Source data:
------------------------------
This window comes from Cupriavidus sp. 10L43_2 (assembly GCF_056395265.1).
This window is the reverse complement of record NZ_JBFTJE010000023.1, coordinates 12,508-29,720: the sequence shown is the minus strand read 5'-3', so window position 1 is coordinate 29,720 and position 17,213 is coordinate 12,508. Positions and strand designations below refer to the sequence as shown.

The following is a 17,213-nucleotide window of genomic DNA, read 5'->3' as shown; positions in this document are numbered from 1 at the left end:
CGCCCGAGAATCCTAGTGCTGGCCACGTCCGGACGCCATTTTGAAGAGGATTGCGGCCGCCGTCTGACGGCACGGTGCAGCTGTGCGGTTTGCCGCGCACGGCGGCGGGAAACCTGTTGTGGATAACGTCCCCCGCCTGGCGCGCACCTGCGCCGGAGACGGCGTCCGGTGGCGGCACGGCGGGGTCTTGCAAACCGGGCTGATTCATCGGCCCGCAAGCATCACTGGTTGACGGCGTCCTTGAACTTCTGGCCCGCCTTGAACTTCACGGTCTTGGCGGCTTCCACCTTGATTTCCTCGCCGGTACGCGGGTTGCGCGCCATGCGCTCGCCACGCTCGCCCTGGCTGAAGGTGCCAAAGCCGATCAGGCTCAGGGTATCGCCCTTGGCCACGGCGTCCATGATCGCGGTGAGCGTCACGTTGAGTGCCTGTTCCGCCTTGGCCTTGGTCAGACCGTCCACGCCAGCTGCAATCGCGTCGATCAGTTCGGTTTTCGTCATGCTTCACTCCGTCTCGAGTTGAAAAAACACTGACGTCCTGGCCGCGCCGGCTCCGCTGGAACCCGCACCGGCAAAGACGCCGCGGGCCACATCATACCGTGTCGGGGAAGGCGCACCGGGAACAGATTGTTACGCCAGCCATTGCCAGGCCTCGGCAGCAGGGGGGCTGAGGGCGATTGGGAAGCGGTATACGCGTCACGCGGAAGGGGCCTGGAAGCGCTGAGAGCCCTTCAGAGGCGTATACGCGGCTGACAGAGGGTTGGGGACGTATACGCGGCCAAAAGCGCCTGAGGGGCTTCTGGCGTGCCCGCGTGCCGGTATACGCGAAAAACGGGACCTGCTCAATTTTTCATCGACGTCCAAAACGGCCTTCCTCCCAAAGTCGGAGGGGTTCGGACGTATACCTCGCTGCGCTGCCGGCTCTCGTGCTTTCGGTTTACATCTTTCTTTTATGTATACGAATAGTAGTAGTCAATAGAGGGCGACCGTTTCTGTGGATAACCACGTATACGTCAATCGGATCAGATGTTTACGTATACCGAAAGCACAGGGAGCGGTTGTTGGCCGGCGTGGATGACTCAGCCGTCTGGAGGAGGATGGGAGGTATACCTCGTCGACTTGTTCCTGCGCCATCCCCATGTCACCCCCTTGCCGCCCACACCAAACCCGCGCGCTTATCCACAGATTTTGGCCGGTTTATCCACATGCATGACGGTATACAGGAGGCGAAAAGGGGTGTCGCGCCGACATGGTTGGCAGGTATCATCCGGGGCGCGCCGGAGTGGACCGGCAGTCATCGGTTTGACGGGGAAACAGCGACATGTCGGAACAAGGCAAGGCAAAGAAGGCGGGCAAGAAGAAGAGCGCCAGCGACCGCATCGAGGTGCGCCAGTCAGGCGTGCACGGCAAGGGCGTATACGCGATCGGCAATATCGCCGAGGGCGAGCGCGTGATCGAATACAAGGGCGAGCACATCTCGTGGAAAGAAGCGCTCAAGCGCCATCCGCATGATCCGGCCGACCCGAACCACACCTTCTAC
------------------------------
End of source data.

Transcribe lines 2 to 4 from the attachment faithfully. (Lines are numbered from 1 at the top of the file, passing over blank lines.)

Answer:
This window is the reverse complement of record NZ_JBFTJE010000023.1, coordinates 12,508-29,720: the sequence shown is the minus strand read 5'-3', so window position 1 is coordinate 29,720 and position 17,213 is coordinate 12,508. Positions and strand designations below refer to the sequence as shown.

The following is a 17,213-nucleotide window of genomic DNA, read 5'->3' as shown; positions in this document are numbered from 1 at the left end:
CGCCCGAGAATCCTAGTGCTGGCCACGTCCGGACGCCATTTTGAAGAGGATTGCGGCCGCCGTCTGACGGCACGGTGCAGCTGTGCGGTTTGCCGCGCACGGCGGCGGGAAACCTGTTGTGGATAACGTCCCCCGCCTGGCGCGCACCTGCGCCGGAGACGGCGTCCGGTGGCGGCACGGCGGGGTCTTGCAAACCGGGCTGATTCATCGGCCCGCAAGCATCACTGGTTGACGGCGTCCTTGAACTTCTGGCCCGCCTTGAACTTCACGGTCTTGGCGGCTTCCACCTTGATTTCCTCGCCGGTACGCGGGTTGCGCGCCATGCGCTCGCCACGCTCGCCCTGGCTGAAGGTGCCAAAGCCGATCAGGCTCAGGGTATCGCCCTTGGCCACGGCGTCCATGATCGCGGTGAGCGTCACGTTGAGTGCCTGTTCCGCCTTGGCCTTGGTCAGACCGTCCACGCCAGCTGCAATCGCGTCGATCAGTTCGGTTTTCGTCATGCTTCACTCCGTCTCGAGTTGAAAAAACACTGACGTCCTGGCCGCGCCGGCTCCGCTGGAACCCGCACCGGCAAAGACGCCGCGGGCCACATCATACCGTGTCGGGGAAGGCGCACCGGGAACAGATTGTTACGCCAGCCATTGCCAGGCCTCGGCAGCAGGGGGGCTGAGGGCGATTGGGAAGCGGTATACGCGTCACGCGGAAGGGGCCTGGAAGCGCTGAGAGCCCTTCAGAGGCGTATACGCGGCTGACAGAGGGTTGGGGACGTATACGCGGCCAAAAGCGCCTGAGGGGCTTCTGGCGTGCCCGCGTGCCGGTATACGCGAAAAACGGGACCTGCTCAATTTTTCATCGACGTCCAAAACGGCCTTCCTCCCAAAGTCGGAGGGGTTCGGACGTATACCTCGCTGCGCTGCCGGCTCTCGTGCTTTCGGTTTACATCTTTCTTTTATGTATACGAATAGTAGTAGTCAATAGAGGGCGACCGTTTCTGTGGATAACCACGTATACGTCAATCGGATCAGATGTTTACGTATACCGAAAGCACAGGGAGCGGTTGTTGGCCGGCGTGGATGACTCAGCCGTCTGGAGGAGGATGGGAGGTATACCTCGTCGACTTGTTCCTGCGCCATCCCCATGTCACCCCCTTGCCGCCCACACCAAACCCGCGCGCTTATCCACAGATTTTGGCCGGTTTATCCACATGCATGACGGTATACAGGAGGCGAAAAGGGGTGTCGCGCCGACATGGTTGGCAGGTATCATCCGGGGCGCGCCGGAGTGGACCGGCAGTCATCGGTTTGACGGGGAAACAGCGACATGTCGGAACAAGGCAAGGCAAAGAAGGCGGGCAAGAAGAAGAGCGCCAGCGACCGCATCGAGGTGCGCCAGTCAGGCGTGCACGGCAAGGGCGTATACGCGATCGGCAATATCGCCGAGGGCGAGCGCGTGATCGAATACAAGGGCGAGCACATCTCGTGGAAAGAAGCGCTCAAGCGCCATCCGCATGATCCGGCCGACCCGAACCACACCTTCTAC